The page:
Snow and Avalanche Report: Week 6-2005
After a long spell of dry and reasonably cold conditions rain and snow will move down from the North into the mountains of the Jura, Massif Central, Northern Alpes, Corsica and Western Pyrénées over the course of today. Around 15cm of fresh snow is estimated for the Savoie and Haute-Savoie at 2000 meters, 20cm in the Pre-Alps. This fresh snow is falling on a surface that has a freeze-thaw crust on Southern slopes and on powder on Northern slopes. The prolonged cold weather has formed a layer of surface hoar and facetted snow on colder aspects. Nice to ski, this is a weak layer when buried.
surface facets yesterday - a weak layer when buried
The avalanche risk will increase over the course of today and the weekend as these layers are buried by the fresh snow and larger, more cohesive, accumulations form under the influence of a strong wind from the West to North-West. There is still no respite for the Southern Alps which are suffering from a lack of snow. The precipitation is expected to continue over the weekend until Monday when snow at valley levels is predicted.
Snow conditions in the Northern Alps are still good at low and mid-altitudes but there is a lack of snow around 2500 meters. Ski touring last weekend we were surprised to climb out of relatively good snow at the tree line into a landscape punctuated by a lot of rocks. The calm, sunny weather has stabilized lower South to South-West facing slopes with a freeze/thaw cycle – there were almost spring snow conditions but lots of breakable crust elsewhere where the sun had an effect. Powder could be found on shaded aspects. Yesterday in the Belledonne the conditions could be quite variable, ranging from easy to ski powder to ski grabbing crust over a few meters. The precipitation today will be accompanied by warmer temperatures; the zero isotherm will climb to 1800-2000 meters during the day, warmer towards the south. So not much snow below 1700 meters.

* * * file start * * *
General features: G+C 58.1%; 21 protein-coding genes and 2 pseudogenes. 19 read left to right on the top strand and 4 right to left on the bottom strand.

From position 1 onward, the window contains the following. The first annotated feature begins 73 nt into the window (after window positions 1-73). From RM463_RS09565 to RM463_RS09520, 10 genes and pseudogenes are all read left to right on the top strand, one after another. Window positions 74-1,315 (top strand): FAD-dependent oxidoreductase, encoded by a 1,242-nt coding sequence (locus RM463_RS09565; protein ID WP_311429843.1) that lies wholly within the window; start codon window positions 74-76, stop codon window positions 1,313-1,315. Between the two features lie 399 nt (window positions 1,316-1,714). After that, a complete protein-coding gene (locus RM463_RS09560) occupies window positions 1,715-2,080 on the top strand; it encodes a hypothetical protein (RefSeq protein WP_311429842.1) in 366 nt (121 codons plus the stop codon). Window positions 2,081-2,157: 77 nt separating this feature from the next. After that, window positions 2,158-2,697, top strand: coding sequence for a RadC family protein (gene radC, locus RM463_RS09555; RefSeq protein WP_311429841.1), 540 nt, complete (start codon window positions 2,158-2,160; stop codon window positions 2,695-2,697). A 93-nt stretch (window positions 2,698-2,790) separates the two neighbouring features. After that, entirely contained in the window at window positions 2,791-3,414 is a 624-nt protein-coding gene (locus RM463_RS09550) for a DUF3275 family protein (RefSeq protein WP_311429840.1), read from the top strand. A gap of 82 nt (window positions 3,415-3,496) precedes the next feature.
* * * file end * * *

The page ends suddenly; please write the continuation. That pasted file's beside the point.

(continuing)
As well as forming new accumulations and slabs the fresh snow will also have the effect of overloading some old slabs that remain on colder slopes from the end of January. A small avalanche may also have the effect of triggering one of these slabs. A walker was caught by a large slab avalanche in the Chablais last Friday and on Sunday two off-piste skiers were killed by a big avalanche in the la Plagne sector; other large avalanches have been observed.
Great care should be taken in route selection when going off-piste over the weekend, particularly when the weather brightens on Sunday. The large slabs are fairly strong so safe travel procedures – particularly group spacing when climbing and descending suspect slopes. These routes include those that have not been stabilized by frequent skiing, convex slopes and slopes punctuated by rock outcrops. The expected rain below 1700 meters should stabilize those slopes when the weather turns colder on Monday but may cause some full depth avalanches first as the snow becomes overloaded and water penetrates to ground level.
The snow cover is poor to very poor with lots of bare rocks at altitude due to the effect of the strong winds over the course of the winter. In sheltered areas there is a layer of powder like facetted snow, at altitude the surface is wind packed except on South facing slopes where spring snow conditions can be found. Despite the overcast conditions just a few flakes of snow are expected in areas to the north. The zero isotherm will climb to 2400 to 2800 meters over the course of the day with a strong wind from the North-West in the north.